Altogether, a fine choice to bring to the beach.

SALTWATER SECRETS

Stella and her Australian half sister, Josie, have always happily spent their summers together on the Jersey shore with their twice-divorced, shared dad.

This year things threaten to be different since Stella is fully embracing her almost–high school status but Josie lags behind, not quite so interested in boys, bonfires, and the hope for a kiss or two. Stella would willingly give up some of their childish rituals, but they still hold a strong attraction for Josie. Although this familiar dichotomy could have been the sole focus of the tale, Callaghan adds spice. Both girls are surprised to discover that their favorite water-ice shop has been replaced by a trendy new smoothie place that seems to be concealing a dark secret. After some determined sleuthing they discover an evolving environmental disaster that endangers the sea but also (a trifle implausibly) their beloved boardwalk. The tale is related in the girls’ fairly similar alternating voices that recollect a busy week, interspersed with their lengthy interviews at the police station a few days later. These gradually reveal the excitement the two stir up. The bemused, deadpan response of the police detective adds a touch of slightly ironic humor. The bad guys are mildly nasty, and the hint of innocent romance experienced by the characters (all seemingly white) is sure to please preteen readers.

Altogether, a fine choice to bring to the beach. (Mystery. 9-12)

Pub Date: April 28, 2020

ISBN: 978-1-5344-1744-1

Page Count: 288

Publisher: Aladdin

Review Posted Online: Dec. 8, 2019

Kirkus Reviews Issue: Jan. 1, 2020

Did you like this book?

No Comments Yet

This pitch-perfect contemporary novel gently explores the past’s repercussions on the present

Our Verdict

  • Our Verdict
  • GET IT

  • Kirkus Reviews'
    Best Books Of 2016

  • Kirkus Prize
  • Kirkus Prize
    winner

  • Schneider Family Book Award Winner

AS BRAVE AS YOU

Eleven-year-old Brooklynite Genie has “worry issues,” so when he and his older brother, Ernie, are sent to Virginia to spend a month with their estranged grandparents while their parents “try to figure it all out,” he goes into overdrive.

First, he discovers that Grandpop is blind. Next, there’s no Internet, so the questions he keeps track of in his notebook (over 400 so far) will have to go un-Googled. Then, he breaks the model truck that’s one of the only things Grandma still has of his deceased uncle. And he and Ernie will have to do chores, like picking peas and scooping dog poop. What’s behind the “nunya bidness door”? And is that a gun sticking out from Grandpop’s waistband? Reynolds’ middle-grade debut meanders like the best kind of summer vacation but never loses sense of its throughline. The richly voiced third-person narrative, tightly focused through Genie’s point of view, introduces both brothers and readers to this rural African-American community and allows them to relax and explore even as it delves into the many mysteries that so bedevil Genie, ranging from "Grits? What exactly are they?" to, heartbreakingly, “Why am I so stupid?” Reynolds gives his readers uncommonly well-developed, complex characters, especially the completely believable Genie and Grandpop, whose stubborn self-sufficiency belies his vulnerability and whose flawed love both Genie and readers will cherish.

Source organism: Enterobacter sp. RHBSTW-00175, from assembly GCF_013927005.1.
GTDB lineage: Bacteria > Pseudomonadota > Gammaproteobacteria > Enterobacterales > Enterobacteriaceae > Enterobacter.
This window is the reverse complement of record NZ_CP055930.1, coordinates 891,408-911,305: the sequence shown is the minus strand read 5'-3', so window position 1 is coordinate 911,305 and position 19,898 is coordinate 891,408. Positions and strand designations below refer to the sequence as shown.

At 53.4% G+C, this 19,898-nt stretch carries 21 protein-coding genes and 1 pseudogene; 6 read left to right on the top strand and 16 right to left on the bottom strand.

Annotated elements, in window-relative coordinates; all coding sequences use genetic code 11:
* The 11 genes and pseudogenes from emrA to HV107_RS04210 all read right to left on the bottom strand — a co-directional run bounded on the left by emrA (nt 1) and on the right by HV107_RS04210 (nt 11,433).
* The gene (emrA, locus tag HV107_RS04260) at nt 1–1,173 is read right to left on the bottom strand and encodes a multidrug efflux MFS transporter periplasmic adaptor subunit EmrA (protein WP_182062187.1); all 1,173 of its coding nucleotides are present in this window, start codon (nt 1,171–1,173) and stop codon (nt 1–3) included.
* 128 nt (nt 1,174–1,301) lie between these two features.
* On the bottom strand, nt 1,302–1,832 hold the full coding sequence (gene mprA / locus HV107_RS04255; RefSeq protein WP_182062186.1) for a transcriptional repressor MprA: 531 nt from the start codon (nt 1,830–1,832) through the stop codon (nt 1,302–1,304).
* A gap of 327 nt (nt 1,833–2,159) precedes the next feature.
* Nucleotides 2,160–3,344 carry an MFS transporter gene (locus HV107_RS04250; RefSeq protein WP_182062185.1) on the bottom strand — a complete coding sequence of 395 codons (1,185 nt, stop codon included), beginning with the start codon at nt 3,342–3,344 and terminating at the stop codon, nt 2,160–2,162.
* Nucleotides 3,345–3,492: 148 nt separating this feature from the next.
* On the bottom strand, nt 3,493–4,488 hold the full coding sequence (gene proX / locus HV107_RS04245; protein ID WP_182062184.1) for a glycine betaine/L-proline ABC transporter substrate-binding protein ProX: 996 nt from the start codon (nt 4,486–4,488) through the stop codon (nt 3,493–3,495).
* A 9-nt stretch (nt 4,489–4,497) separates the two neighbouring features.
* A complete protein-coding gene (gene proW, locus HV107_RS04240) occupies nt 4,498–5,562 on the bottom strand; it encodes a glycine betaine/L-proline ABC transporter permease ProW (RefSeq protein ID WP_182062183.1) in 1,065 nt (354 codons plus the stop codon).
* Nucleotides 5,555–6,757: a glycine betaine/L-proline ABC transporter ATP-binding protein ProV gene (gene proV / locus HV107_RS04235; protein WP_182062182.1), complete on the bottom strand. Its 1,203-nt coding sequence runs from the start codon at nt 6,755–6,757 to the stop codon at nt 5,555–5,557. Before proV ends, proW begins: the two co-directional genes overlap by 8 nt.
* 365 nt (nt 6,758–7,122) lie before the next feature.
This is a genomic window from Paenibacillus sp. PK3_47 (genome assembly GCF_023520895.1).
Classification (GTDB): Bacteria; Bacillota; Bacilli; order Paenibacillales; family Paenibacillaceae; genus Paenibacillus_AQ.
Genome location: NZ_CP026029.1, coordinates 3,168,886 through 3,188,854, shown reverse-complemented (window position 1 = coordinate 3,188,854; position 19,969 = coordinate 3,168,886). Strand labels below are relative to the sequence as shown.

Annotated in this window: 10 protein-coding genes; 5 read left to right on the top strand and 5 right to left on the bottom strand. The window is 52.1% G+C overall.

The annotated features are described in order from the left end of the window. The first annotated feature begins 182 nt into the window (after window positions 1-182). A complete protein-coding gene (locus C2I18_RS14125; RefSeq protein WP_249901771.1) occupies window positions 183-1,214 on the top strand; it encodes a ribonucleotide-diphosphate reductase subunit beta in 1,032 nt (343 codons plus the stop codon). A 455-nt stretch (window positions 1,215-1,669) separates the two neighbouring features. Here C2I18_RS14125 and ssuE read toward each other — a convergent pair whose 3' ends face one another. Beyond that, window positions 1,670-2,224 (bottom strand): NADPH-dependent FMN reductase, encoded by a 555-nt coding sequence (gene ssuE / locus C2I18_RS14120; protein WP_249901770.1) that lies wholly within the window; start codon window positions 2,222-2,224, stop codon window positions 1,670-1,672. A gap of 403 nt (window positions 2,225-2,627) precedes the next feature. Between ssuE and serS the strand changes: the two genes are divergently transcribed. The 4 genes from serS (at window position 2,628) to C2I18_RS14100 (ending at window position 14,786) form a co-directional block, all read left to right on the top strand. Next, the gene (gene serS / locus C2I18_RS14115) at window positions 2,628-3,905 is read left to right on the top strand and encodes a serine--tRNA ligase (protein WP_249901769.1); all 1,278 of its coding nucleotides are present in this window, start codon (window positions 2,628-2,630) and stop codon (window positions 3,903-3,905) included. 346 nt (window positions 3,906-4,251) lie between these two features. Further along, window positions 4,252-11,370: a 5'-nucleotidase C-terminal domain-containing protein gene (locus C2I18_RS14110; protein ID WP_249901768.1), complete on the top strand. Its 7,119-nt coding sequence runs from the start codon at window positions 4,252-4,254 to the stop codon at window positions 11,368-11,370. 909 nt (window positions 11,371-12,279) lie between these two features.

This pitch-perfect contemporary novel gently explores the past’s repercussions on the present . (Fiction. 9-12)

Pub Date: May 3, 2016

ISBN: 978-1-4814-1590-3

Page Count: 432

Publisher: Caitlyn Dlouhy/Atheneum

Review Posted Online: March 30, 2016

Kirkus Reviews Issue: April 15, 2016

Did you like this book?

No Comments Yet

Outstanding suspense.

WILDFIRE

WHEN TREES EXPLODE

A boy, a girl, a venerable Jeep, and a massive wildfire sweeping across the mountains of Maine. It’s the perfect setup for a riveting tale of high suspense.

Sam and Delphy are staying at separate summer camps on the same lake when the threat of a wildfire forces evacuation—but both are inadvertently left behind. Using the survival skills he learned from his deceased father, Sam hikes cross-country until he finds a remote cabin and the old Jeep that will prove to be his salvation. Only later, barreling along a narrow logging road, does he encounter Delphy. With shades of My Side of the Mountain for a modern audience, 2010 Newbery Honoree Philbrick (The Mostly True Adventures of Homer P. Figg) provides the pair of young adolescents, both white, with just enough modern technology to keep the tale credible. It will take all of their courage and wits to survive being lost in the wilderness, even as they are constantly threatened both by the erratic fire and the danger posed by two out-of-control arsonists. Sam’s pithy first-person voice is self-deprecating enough to be fully believable and plays nicely against Delphy’s sometimes less confident but heroically determined character. Short chapters, outstanding cover art, and a breathless pace make this a fine choice for reluctant readers. Interesting backmatter regarding wildfires and survival tips rounds out a thrilling tale.

Outstanding suspense. (Fiction. 9-12)

Pub Date: Sept. 3, 2019

ISBN: 978-1-338-26690-0

Page Count: 208

Publisher: Blue Sky/Scholastic

Review Posted Online: June 10, 2019

Kirkus Reviews Issue: July 1, 2019

Did you like this book?

more